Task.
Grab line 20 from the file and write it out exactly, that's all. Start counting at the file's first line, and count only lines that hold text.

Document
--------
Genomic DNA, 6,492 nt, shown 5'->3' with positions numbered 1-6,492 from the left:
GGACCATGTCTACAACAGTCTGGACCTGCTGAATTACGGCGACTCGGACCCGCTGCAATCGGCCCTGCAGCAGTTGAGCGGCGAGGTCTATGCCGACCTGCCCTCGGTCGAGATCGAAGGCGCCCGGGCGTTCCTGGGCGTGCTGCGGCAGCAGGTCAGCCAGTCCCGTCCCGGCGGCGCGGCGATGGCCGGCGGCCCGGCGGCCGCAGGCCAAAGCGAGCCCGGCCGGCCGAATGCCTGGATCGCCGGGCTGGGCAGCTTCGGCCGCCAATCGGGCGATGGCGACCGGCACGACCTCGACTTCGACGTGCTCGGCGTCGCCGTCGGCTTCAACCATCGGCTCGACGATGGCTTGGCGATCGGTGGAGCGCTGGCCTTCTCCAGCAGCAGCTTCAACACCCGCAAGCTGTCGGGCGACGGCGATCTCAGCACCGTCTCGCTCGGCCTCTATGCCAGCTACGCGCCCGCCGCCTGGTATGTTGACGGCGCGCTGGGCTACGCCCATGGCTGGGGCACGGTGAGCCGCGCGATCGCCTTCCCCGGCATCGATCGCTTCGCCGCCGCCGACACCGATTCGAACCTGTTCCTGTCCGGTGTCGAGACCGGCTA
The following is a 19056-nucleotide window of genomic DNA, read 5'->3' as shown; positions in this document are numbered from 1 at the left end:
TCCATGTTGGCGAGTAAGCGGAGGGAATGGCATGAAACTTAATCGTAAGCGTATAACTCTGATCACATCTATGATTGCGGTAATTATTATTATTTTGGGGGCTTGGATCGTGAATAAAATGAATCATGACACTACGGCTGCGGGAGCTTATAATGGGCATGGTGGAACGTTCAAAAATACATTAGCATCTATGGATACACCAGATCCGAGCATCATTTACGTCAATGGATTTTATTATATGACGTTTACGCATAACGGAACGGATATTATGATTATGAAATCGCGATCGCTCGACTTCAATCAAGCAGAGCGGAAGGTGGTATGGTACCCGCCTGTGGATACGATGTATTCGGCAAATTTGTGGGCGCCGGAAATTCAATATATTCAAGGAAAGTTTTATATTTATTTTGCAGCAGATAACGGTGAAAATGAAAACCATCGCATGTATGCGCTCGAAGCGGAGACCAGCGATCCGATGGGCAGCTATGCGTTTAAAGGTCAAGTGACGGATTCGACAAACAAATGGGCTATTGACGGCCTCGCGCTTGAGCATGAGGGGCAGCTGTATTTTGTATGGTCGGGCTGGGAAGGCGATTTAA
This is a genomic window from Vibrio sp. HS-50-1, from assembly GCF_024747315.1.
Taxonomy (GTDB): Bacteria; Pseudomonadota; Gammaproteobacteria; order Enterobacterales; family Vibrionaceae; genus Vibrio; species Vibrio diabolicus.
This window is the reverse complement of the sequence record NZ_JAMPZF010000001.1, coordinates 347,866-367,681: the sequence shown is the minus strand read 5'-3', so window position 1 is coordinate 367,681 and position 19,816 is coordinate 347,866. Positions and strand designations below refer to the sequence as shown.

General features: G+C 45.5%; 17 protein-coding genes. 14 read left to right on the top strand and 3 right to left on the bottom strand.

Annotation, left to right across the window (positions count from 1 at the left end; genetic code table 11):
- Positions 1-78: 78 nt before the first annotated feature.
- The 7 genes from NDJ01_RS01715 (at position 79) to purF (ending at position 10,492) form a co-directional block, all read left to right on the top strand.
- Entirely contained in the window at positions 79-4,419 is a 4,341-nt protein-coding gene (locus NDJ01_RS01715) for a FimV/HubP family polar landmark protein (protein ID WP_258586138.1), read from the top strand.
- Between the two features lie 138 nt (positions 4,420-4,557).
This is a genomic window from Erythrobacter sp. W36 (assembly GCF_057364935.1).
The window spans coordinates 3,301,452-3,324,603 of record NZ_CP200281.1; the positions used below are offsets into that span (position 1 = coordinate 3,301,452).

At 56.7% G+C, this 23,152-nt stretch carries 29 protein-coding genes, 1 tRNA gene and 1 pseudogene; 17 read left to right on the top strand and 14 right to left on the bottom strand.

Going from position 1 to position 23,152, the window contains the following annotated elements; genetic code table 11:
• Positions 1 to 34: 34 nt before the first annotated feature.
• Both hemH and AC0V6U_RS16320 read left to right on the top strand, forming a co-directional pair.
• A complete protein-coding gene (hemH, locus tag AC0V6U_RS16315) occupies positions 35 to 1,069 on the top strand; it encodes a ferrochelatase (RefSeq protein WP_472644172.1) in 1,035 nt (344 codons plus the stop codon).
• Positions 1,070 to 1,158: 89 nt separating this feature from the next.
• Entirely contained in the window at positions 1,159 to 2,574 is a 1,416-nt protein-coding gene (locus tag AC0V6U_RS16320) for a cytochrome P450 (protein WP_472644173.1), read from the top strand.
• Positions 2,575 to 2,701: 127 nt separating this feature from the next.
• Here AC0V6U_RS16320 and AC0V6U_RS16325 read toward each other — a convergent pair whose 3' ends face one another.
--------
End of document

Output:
• A complete protein-coding gene (hemH, locus tag AC0V6U_RS16315) occupies positions 35 to 1,069 on the top strand; it encodes a ferrochelatase (RefSeq protein WP_472644172.1) in 1,035 nt (344 codons plus the stop codon).